Breaking free from the commodity trap

Banking Matters Major Banks Analysis Half-Year 2024

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Strong but squeezed result reaffirms both the core strengths and structural challenges for Australia’s major banks…and the ‘Goldilocks’ environment that leaves space to address them.

Earnings and returns

Cash earnings
+0.8% hoh -9.4% pcp

Significant reduction on 1H23, driven by a close to 11bp reduction in margin and close to flat on the half and the second-highest half-year earning since 2017 (behind record $17bn 1H23 result). Lending growth couldn't quite offsite continued NIM contraction of 4bps hoh, while expense (and tax) increase was balanced by lower costs for credit, continued decline in notables and an uptick in non-interest income.

Return on equity
-2 bps hoh -141 bps pcp

Over 140bp reduction on the 'rate bounce' 1H23 and flat (down 2 bps) hoh. Although down on 1H23's 12.6%, at just over 11% the RoE for the past three halves remains substantially better than anything seen since before the pandemic.

In some ways, it’s back to the future for Australian banks - a strong (amongst records), steady result providing the flexibility for returns of capital. It was the second highest half year result since 2017…however long term trends appear to be resuming. Earnings were up slightly for the half and down significantly on a year ago, with margin pressure on mortgages and deposits yet to relent and not quite balanced by growing balance sheets. Non-interest income rose for the second time in twelve months but remains a small component of income. Expenses rose but were offset by falling notables and credit expense, as the economy continued its ‘Goldilocks’ course. 

Long-term challenges for the industry remain unchanged however, as ‘commodity trap’ dynamics continued in the half though the window to address them remains wide open. In principle, banks have everything they need to do just that. They have got themselves in great shape: healthy returns, simpler and safer. It’s remarkable to observe the questions now being asked include whether they might in fact be too simple or even too safe. 

That’s because the slow, but significant, trends of the last 15 years combined with the expanding capabilities and challenges we see ahead may require transformation more fundamental, and faster, than anything the industry has experienced in a very long time. They are also emerging at what looks like an accelerating pace.

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Breaking free from the commodity trap

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Perspectives on credit

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Goldilocks environment continues...


Net interest income (ex notables)
-0.8% hoh -2.4% pcp

Slight reduction hoh as modest overall growth in interest earning assets was short of balancing continued fall in NIM. Volume/margin tradeoffs remain critical in the outlook for NII - interest income hovered around $32b for nine consecutive halves before 2H22 before jumping to its record $38bn in the following.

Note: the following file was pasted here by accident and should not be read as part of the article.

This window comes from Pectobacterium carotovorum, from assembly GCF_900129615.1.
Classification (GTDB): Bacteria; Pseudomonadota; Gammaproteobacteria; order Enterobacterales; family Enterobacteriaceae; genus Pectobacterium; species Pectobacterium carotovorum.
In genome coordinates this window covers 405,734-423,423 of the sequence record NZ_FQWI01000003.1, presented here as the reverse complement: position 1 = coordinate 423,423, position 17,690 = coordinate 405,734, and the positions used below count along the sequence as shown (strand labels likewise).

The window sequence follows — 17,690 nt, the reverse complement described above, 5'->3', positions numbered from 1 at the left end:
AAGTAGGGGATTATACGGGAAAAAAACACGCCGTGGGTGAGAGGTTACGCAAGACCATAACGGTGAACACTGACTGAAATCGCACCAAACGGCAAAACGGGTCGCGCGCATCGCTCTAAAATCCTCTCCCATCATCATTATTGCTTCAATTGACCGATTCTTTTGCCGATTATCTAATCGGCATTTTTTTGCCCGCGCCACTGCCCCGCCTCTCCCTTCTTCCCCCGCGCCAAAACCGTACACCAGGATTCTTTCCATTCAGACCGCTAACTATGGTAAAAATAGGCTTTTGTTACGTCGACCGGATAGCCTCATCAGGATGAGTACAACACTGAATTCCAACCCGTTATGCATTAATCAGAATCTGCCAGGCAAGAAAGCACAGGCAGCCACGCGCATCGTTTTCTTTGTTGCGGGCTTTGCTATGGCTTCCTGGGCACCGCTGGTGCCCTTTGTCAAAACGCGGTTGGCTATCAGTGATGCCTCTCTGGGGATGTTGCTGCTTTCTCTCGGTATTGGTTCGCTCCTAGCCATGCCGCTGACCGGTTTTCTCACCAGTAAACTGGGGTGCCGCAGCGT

Other operating income (ex notables)
+3.9% hoh +1.6% pcp

For the first time since the Royal Commission, OOI rose for a reason other than markets income. 1H24 saw the first notable rise in bank fees since the Royal Commission, albeit only 2.9% hoh, or $121m.


Net interest margin
-4.4 bps hoh -10.5 bps pcp

NIM fell a remarkable 11bps on the 'rate bounce' pcp and 4bps hoh, indicating the continued competition in mortgages and deposits may be slowing but remained acute in the half. On a simple basis, margin reductions in retail were circa 32bps on pcp and 9bps hoh, with business margins declining only modestly. Significant competition from, and some loss of share to, non-majors continued in retail.

Lending growth
-237 bps hoh -266 bps pcp

Lending growth slowed, driven by mortgages which continue to grow more slowly than business lending. In addition, the majors continue to lose share, accounting for just 50 percent of net lending growth in Australia for the half (net flow), versus a share (stock) of total lending which in March fell below 67% for the first time ever.

Banks strong and safe today - but need to break free for tomorrow?

These results were delivered in the context of a ‘Goldilocks’ economy that is, for now, still going strong. Despite the fears last year about the accumulated impacts of shock after shock, the Australian economy, along with most of the world, has remained remarkably resilient. 

Likewise, Australia’s major banks’ performance remains enviable on the global stage and with capital, both reputational and financial, at levels that place them arguably stronger than they’ve been in modern history. This is why we say the ‘window’ for success and transformation is as wide open as it’s ever been. 

It’s so strong, in fact, that the industry is starting to ask itself whether, after 15 years or more of de-risking, up-regulating and simplification, the banking system might have become ‘too simple and too safe’ (or at least too accustomed to stability), to support and adapt to the challenges facing the industry, and indeed Australia. 


Operating expenses (ex notables)
+3.4% hoh +6.4% pcp

Unsurprisingly given the inflationary environment, expenses rose again. They broke $20bn (ex notables) a year ago for the first time and surpassed $21bn for the half. The increase was primarily technology spend, which rose over 8% hoh, wages which rose with inflation, and small (~1,000, or ~60bps) decrease in FTE.

Expense-to-income ratio (ex notables)
+156 bps hoh +362 bps pcp

Expenses rose and total income was close to flat hoh, so naturally the expense-to-income ratio rose accordingly. At over 47%, it is back at the elevated levels of the pandemic. It fell dramatically thanks to rate rises which added +$5bn to income within 12 months. As the inflation which triggered those rises persists, cost pressures continue.